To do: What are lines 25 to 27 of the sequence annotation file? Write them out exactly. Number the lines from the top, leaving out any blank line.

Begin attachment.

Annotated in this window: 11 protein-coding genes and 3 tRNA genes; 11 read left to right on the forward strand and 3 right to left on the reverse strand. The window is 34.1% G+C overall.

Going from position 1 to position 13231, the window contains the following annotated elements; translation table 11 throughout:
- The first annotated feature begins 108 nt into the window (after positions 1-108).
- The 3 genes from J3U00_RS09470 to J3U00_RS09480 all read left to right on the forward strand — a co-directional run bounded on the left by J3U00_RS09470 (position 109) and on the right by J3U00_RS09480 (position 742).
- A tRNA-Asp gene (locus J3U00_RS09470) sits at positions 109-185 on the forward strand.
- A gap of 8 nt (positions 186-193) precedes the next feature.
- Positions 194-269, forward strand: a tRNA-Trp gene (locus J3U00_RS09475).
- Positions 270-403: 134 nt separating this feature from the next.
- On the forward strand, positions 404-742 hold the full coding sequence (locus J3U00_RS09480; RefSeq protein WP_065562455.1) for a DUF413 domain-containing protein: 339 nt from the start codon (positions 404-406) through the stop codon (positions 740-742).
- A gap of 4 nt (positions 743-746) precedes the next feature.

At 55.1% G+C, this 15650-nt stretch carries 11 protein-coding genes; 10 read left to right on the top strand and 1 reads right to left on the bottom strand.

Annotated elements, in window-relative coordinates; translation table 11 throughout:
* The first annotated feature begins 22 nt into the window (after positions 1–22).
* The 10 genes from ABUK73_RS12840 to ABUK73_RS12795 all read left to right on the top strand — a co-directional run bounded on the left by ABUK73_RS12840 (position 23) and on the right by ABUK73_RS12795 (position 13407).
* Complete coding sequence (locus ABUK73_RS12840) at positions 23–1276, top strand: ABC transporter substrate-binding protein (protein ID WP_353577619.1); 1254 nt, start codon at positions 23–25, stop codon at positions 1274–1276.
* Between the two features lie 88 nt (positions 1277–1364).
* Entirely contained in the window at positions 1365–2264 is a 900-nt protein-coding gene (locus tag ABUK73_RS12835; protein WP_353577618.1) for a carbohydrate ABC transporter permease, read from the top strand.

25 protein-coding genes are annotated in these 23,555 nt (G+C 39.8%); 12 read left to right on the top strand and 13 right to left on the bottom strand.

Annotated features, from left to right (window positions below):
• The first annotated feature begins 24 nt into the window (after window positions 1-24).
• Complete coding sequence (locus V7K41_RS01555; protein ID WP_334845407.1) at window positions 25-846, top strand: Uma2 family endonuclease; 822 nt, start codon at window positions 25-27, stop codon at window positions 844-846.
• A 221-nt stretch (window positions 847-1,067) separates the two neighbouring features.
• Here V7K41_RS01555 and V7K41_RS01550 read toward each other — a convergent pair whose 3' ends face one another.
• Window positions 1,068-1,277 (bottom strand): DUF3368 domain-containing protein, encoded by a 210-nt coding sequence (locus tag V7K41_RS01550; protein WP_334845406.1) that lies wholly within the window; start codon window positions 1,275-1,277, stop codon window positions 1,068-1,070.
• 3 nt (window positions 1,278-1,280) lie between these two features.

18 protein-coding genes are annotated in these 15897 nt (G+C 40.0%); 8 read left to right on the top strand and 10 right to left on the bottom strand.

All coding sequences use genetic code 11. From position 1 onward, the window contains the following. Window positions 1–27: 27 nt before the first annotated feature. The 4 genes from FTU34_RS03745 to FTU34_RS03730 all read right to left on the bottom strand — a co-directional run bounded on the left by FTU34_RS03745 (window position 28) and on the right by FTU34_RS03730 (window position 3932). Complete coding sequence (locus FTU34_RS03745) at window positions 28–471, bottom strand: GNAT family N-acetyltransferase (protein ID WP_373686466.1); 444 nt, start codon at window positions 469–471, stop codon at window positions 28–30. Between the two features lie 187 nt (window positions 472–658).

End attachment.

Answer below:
• 3 nt (window positions 1,278-1,280) lie between these two features.

18 protein-coding genes are annotated in these 15897 nt (G+C 40.0%); 8 read left to right on the top strand and 10 right to left on the bottom strand.

All coding sequences use genetic code 11. From position 1 onward, the window contains the following. Window positions 1–27: 27 nt before the first annotated feature. The 4 genes from FTU34_RS03745 to FTU34_RS03730 all read right to left on the bottom strand — a co-directional run bounded on the left by FTU34_RS03745 (window position 28) and on the right by FTU34_RS03730 (window position 3932). Complete coding sequence (locus FTU34_RS03745) at window positions 28–471, bottom strand: GNAT family N-acetyltransferase (protein ID WP_373686466.1); 444 nt, start codon at window positions 469–471, stop codon at window positions 28–30. Between the two features lie 187 nt (window positions 472–658).